To me, Home Valley Station has kept the feel of a working cattle station. The big tubular steel gates with a horseshoe drop-lock feel like every serious station gate I've ever opened.
And this first night, after dinner of barramundi and a few songs from the stage, I am off to my Homestead Guesthouse room, which has a good bed, air- conditioning and a big bathroom.
And a real, deep, Kimberley sleep.
The next day, with a packed lunch, I drive down to the Pentecost River Camp, still on Home Valley Station, stopping on the way to photograph flowering trees dripping nectar, to follow a small creekbed, still with water, muse at the lion ant traps in the bulldust and photograph the Cockburn Range across the marshlands. Generally, to happily just potter about in the dust.
At the river, four Aboriginal guys are net fishing for bait. A black-winged stilt filters the mud for morning tea. After lunch under a tree, I head out to Nyarli Lagoon - a beautiful, quiet waterhole 20 minutes from the station, where little corellas flock in a noisy mob over the water and I lie on red rock in the darkening afternoon.
On the way home I am again treated to the Cockburns at sunset. Home Valley Station's lookouts have the best view of the Cockburn Range - looking back at the Five Fingers of the western end.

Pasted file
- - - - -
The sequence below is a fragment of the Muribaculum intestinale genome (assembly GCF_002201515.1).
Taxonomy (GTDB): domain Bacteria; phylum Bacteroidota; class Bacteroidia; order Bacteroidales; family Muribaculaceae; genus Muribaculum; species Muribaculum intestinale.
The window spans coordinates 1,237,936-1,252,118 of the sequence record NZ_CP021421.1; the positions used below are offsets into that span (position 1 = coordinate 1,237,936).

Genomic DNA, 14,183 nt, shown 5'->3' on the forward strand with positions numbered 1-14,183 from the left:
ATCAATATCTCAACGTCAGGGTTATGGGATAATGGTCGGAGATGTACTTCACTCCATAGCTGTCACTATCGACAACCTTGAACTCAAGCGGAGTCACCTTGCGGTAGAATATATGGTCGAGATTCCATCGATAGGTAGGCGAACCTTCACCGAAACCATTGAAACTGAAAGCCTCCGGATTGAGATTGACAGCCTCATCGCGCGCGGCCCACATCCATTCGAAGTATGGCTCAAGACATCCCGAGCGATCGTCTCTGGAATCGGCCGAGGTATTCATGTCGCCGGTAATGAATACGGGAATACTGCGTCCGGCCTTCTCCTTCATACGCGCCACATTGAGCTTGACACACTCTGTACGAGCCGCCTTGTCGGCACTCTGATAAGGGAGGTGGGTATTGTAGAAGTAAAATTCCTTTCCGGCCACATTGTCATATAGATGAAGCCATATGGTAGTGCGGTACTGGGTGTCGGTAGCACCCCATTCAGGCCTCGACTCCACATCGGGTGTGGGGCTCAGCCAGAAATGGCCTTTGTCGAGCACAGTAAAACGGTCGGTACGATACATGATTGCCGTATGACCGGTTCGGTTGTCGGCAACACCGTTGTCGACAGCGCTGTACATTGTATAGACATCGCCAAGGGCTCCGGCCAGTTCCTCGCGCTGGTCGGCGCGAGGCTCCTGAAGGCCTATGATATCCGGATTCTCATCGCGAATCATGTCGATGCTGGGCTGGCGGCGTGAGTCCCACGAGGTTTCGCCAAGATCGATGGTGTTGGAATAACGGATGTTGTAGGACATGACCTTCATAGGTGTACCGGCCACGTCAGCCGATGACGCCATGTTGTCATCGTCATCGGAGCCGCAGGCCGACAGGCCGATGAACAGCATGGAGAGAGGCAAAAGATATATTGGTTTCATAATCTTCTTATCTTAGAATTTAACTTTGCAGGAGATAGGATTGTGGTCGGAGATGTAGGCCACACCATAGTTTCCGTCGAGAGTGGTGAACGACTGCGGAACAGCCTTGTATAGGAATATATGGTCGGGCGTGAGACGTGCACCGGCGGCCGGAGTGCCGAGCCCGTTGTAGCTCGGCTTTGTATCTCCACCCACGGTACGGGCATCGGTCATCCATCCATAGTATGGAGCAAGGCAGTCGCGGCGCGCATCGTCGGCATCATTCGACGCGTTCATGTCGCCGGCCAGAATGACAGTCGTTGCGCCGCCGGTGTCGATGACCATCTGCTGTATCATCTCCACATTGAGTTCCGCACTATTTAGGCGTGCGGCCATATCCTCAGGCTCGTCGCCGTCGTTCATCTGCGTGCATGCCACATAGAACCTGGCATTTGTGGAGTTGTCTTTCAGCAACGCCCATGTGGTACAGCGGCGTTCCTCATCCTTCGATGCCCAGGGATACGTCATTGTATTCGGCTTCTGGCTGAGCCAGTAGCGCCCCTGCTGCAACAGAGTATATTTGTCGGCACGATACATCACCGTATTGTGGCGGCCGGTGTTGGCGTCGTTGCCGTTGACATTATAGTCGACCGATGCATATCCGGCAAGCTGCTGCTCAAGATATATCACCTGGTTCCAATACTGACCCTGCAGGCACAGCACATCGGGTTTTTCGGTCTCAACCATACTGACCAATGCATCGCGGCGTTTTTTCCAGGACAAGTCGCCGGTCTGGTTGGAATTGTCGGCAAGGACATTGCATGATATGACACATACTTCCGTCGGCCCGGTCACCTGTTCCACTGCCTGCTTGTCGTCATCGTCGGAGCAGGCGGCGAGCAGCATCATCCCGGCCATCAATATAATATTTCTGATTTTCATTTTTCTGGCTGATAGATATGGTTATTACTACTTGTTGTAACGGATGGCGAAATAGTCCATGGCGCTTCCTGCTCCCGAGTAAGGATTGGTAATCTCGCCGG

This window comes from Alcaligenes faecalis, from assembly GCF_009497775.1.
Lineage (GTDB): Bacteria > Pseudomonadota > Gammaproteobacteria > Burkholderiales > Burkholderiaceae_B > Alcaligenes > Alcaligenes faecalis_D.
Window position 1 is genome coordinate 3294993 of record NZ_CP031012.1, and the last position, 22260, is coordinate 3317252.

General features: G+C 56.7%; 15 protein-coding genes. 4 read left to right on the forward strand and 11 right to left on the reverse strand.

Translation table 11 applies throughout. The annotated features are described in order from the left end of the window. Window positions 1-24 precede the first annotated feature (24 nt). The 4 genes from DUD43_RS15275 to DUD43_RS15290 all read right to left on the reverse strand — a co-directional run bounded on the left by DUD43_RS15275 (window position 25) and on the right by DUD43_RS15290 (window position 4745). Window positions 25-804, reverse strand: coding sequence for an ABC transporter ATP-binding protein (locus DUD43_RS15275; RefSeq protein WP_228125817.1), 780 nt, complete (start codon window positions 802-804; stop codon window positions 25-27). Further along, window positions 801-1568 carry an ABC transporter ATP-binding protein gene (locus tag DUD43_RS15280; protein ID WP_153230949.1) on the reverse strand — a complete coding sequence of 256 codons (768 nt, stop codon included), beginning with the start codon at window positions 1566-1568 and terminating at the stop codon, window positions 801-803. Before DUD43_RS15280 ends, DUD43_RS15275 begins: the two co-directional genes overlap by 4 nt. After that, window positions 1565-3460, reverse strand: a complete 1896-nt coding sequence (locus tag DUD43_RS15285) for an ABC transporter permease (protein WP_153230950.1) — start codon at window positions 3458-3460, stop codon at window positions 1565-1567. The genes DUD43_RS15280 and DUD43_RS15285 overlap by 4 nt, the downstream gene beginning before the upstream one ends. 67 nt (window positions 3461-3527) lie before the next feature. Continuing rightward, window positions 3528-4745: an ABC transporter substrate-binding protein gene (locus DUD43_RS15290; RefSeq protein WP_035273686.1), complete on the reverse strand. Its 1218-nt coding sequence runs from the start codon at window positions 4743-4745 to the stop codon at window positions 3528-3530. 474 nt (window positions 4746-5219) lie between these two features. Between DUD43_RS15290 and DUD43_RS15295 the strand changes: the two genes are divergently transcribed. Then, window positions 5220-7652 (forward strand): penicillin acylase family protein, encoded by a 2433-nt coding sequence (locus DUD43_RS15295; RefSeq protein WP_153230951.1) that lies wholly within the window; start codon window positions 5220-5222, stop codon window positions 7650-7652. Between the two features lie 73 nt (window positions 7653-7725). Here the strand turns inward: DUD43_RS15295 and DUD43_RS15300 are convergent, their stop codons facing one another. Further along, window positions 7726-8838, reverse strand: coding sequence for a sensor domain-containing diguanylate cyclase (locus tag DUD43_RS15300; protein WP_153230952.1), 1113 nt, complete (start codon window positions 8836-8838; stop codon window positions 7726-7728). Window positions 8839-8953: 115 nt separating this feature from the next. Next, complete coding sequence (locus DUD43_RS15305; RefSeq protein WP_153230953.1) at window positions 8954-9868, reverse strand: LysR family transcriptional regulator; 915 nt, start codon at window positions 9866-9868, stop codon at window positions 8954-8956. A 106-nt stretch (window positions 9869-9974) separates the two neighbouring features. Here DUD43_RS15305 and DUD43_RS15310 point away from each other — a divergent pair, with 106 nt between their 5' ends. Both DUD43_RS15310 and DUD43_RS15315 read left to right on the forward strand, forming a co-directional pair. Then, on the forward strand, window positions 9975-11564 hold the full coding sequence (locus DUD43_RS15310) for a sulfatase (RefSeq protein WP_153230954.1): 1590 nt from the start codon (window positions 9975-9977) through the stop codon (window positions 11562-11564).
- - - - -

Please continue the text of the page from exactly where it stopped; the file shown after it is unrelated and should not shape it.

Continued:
On Monday, I head west down Gibb River Road to Ellenbrae Station - it used to be owned by a friend and I just wanted to see it again - and try the scones and cream for which Ellenbrae now has a reputation.
It is only 115km away but the outing fills the whole day, stopping here and there, and enjoying a little time by the Durack River, with its wide water and sandy banks.
The next day, I join the station's mini muster, with visitors from the Eastern States, under the guidance of John Rodney Jr - a lifelong and respected horseman and cattle musterer. Home Valley's mini muster gives guests a glimpse of the real Kimberley cattle station lifestyle.
Earlier, I mentioned singer Alex Revithiadus, who is a man of several parts in this story. For he is also riding alongside this morning, and conducts passionate and well-informed stargazing sessions in the evening.